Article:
A New Silicon Valley? Tech Hubs Spring Up in Africa

Friday, April 6, 2012

When thinking of tech hubs, Africa doesn’t exactly spring to mind. But the continent has had some amazing spurts of open innovation, with 45 collaborative hubs now open.

Africa faces some hurdles in developing information technology. Even though global Internet penetration is about 32%, it’s lower in Africa, where only around 11% of the population have access to the Internet through a computer or mobile phone. Within the continent, too, there are enormous divides. While a country like Nigeria has 28% of its population online, Ethiopia has less than 1%. But all that is changing: Internet usage in Africa has grown faster than on any other continent over the past decade.

So what exactly do tech hubs do? In the African continent, they train, connect, and encourage innovation. Here’s a closer look:


A nonprofit starts a school to train the next generation of tech entrepreneurs–and then funds their projects. Meltwater graduated its first 20 students in 2010 and 20 more last year. The graduates can then use seed funding of between $30,000 and $200,000 to develop software businesses that will reach both Ghanaian and global markets.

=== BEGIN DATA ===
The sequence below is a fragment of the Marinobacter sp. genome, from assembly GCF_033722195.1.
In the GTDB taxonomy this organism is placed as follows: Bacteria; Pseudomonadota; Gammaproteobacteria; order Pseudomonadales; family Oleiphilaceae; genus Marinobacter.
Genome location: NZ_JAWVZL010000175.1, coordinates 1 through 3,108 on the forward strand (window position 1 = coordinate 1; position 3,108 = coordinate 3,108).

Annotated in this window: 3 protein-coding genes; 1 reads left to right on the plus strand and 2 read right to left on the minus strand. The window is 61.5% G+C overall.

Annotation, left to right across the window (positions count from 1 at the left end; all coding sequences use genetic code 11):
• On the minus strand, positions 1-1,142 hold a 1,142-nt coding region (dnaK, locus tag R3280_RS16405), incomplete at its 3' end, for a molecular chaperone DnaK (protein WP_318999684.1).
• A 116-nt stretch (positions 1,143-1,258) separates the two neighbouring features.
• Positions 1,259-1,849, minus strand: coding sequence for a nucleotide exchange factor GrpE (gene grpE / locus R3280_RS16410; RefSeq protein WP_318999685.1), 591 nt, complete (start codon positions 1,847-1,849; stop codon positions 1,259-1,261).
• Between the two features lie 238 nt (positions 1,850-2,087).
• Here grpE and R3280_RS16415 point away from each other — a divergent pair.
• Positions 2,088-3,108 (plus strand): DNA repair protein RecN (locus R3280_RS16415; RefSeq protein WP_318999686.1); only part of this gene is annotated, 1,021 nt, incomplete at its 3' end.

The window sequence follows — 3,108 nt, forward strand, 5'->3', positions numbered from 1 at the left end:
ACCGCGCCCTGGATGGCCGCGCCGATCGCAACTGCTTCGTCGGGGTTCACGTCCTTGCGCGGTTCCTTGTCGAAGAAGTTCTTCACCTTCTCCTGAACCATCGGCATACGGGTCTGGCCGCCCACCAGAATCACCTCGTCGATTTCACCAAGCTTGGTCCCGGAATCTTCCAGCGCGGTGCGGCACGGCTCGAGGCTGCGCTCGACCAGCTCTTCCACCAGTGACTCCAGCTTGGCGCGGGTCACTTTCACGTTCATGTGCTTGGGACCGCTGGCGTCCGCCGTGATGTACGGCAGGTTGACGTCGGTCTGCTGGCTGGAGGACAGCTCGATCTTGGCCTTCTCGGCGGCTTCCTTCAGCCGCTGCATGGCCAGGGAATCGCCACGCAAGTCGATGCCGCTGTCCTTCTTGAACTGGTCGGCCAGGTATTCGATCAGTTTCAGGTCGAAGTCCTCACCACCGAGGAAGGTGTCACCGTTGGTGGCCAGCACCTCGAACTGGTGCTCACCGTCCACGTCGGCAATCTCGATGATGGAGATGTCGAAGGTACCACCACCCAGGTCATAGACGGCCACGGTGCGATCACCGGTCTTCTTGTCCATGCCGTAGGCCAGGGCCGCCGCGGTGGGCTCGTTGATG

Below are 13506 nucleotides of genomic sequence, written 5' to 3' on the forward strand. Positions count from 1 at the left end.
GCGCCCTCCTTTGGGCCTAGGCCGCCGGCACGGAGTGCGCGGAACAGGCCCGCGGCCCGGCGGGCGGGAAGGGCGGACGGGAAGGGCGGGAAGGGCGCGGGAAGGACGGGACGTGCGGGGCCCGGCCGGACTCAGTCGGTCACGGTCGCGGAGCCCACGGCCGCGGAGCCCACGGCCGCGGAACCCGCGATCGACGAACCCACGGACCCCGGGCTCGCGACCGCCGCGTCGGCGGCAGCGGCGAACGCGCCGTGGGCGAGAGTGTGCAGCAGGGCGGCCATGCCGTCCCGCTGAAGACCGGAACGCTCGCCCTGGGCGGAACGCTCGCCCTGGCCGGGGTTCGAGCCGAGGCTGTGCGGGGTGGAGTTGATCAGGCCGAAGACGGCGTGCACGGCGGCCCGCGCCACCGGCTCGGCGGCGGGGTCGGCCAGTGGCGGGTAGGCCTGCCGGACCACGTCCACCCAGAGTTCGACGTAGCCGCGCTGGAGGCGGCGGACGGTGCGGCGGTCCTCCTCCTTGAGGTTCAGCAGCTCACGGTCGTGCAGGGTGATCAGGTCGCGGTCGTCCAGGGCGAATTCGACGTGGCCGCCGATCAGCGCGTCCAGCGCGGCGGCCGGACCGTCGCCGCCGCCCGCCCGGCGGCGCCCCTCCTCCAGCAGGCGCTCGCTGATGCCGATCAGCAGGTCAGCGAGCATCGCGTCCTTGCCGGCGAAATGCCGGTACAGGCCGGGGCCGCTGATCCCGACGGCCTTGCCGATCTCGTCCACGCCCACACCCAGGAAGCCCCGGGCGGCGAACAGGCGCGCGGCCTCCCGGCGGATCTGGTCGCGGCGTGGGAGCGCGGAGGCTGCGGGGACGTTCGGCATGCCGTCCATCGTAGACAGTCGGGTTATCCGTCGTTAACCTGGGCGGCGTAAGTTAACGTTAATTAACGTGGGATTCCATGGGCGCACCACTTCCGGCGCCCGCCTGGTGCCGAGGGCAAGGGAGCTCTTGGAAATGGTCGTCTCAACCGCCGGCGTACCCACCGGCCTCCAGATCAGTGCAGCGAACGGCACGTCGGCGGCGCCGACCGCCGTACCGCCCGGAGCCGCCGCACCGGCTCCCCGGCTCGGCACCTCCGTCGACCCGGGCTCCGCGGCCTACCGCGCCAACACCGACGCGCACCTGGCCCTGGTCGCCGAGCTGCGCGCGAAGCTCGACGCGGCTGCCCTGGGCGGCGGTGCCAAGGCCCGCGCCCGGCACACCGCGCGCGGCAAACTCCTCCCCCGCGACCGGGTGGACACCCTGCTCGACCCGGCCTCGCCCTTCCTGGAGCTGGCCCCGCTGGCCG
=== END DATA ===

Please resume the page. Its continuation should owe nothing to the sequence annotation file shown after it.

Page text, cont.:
One example of a recent startup is Dropifi, a web messaging platform which helps companies better analyze, visualize, and respond to incoming messages from contacts. Last fall it took top honors at the Accra Startup Weekend.


One of the first tech hubs in Sub-Saharan Africa, ActivSpaces serves to engineer socially responsible investment and the incubation of African small and medium-sized enterprises. One thing Cameroon has going for it? A ballooning population of young people–40% under the age of 15–many of whom are online and engaged.

One example of a project is Bisou, a motion-activated streetlamp. When motion is detected, the light comes on and a piece of music or a public service announcement can be played, helping out parts of cities that can’t afford to keep the lights on all the time, but want to reduce crime.

Source: FastCo.Exist (link opens in a new window)